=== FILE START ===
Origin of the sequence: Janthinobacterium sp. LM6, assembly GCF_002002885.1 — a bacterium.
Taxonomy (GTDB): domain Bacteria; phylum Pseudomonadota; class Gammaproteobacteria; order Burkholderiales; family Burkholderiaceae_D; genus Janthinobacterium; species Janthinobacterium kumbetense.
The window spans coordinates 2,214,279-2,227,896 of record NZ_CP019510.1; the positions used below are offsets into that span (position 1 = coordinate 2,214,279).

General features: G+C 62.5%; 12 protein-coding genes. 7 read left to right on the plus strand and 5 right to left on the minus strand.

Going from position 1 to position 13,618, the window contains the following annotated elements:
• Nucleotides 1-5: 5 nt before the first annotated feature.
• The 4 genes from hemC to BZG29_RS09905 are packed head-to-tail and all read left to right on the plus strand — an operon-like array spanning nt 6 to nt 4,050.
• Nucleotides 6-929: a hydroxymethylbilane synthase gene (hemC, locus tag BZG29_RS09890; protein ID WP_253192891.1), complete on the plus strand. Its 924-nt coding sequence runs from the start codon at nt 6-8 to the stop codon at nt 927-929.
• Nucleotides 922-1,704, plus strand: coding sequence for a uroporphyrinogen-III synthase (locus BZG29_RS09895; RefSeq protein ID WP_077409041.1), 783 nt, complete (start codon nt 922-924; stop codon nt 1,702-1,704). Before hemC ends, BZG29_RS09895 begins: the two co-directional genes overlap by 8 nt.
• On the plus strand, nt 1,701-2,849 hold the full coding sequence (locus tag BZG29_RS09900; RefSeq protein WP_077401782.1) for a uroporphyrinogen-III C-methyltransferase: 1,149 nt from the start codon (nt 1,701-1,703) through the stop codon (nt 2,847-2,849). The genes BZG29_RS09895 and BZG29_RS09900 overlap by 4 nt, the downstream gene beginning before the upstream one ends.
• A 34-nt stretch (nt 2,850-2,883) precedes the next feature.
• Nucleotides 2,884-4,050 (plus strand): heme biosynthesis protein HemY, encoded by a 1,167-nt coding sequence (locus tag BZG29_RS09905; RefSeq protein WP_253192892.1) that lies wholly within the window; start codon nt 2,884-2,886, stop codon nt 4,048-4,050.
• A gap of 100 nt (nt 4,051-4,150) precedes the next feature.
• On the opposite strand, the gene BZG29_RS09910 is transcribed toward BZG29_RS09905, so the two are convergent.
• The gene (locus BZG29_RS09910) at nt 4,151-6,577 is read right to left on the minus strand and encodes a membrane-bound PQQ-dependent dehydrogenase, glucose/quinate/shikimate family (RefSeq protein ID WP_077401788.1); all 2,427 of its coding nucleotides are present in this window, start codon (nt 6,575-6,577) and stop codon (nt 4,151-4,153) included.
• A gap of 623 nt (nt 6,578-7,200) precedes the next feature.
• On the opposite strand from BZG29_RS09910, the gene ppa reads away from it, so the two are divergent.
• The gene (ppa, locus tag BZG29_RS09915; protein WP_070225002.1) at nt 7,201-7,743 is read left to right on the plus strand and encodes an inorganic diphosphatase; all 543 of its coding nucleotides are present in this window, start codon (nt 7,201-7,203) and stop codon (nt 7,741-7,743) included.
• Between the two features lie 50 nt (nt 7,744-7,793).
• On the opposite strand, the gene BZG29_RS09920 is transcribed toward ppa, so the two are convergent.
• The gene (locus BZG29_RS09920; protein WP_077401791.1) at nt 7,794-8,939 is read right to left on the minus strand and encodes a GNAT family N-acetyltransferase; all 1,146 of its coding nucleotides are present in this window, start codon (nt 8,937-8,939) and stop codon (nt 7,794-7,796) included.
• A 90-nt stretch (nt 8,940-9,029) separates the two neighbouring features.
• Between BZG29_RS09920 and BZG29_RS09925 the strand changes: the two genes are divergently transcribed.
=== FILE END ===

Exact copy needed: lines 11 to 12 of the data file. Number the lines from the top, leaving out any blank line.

• A 34-nt stretch (nt 2,850-2,883) precedes the next feature.
• Nucleotides 2,884-4,050 (plus strand): heme biosynthesis protein HemY, encoded by a 1,167-nt coding sequence (locus tag BZG29_RS09905; RefSeq protein WP_253192892.1) that lies wholly within the window; start codon nt 2,884-2,886, stop codon nt 4,048-4,050.